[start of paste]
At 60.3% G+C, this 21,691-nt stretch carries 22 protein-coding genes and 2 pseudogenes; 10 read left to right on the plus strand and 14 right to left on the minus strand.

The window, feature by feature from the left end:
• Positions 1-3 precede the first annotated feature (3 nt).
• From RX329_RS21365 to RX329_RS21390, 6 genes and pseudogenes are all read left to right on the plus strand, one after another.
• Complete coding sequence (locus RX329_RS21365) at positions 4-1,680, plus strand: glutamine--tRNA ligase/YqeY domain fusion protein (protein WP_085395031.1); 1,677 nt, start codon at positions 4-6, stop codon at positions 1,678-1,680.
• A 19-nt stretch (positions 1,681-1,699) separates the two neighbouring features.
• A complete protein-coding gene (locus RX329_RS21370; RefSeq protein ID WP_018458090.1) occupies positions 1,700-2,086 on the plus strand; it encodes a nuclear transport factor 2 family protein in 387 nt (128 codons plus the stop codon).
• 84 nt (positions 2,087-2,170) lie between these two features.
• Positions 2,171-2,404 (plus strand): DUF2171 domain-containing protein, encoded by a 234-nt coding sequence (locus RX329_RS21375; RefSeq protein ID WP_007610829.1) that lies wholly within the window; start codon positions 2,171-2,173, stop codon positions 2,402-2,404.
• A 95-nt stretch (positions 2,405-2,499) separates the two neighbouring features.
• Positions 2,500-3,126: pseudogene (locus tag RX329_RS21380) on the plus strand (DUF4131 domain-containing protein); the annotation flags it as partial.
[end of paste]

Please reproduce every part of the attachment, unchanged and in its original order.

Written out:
At 60.3% G+C, this 21,691-nt stretch carries 22 protein-coding genes and 2 pseudogenes; 10 read left to right on the plus strand and 14 right to left on the minus strand.

The window, feature by feature from the left end:
• Positions 1-3 precede the first annotated feature (3 nt).
• From RX329_RS21365 to RX329_RS21390, 6 genes and pseudogenes are all read left to right on the plus strand, one after another.
• Complete coding sequence (locus RX329_RS21365) at positions 4-1,680, plus strand: glutamine--tRNA ligase/YqeY domain fusion protein (protein WP_085395031.1); 1,677 nt, start codon at positions 4-6, stop codon at positions 1,678-1,680.
• A 19-nt stretch (positions 1,681-1,699) separates the two neighbouring features.
• A complete protein-coding gene (locus RX329_RS21370; RefSeq protein ID WP_018458090.1) occupies positions 1,700-2,086 on the plus strand; it encodes a nuclear transport factor 2 family protein in 387 nt (128 codons plus the stop codon).
• 84 nt (positions 2,087-2,170) lie between these two features.
• Positions 2,171-2,404 (plus strand): DUF2171 domain-containing protein, encoded by a 234-nt coding sequence (locus RX329_RS21375; RefSeq protein ID WP_007610829.1) that lies wholly within the window; start codon positions 2,171-2,173, stop codon positions 2,402-2,404.
• A 95-nt stretch (positions 2,405-2,499) separates the two neighbouring features.
• Positions 2,500-3,126: pseudogene (locus tag RX329_RS21380) on the plus strand (DUF4131 domain-containing protein); the annotation flags it as partial.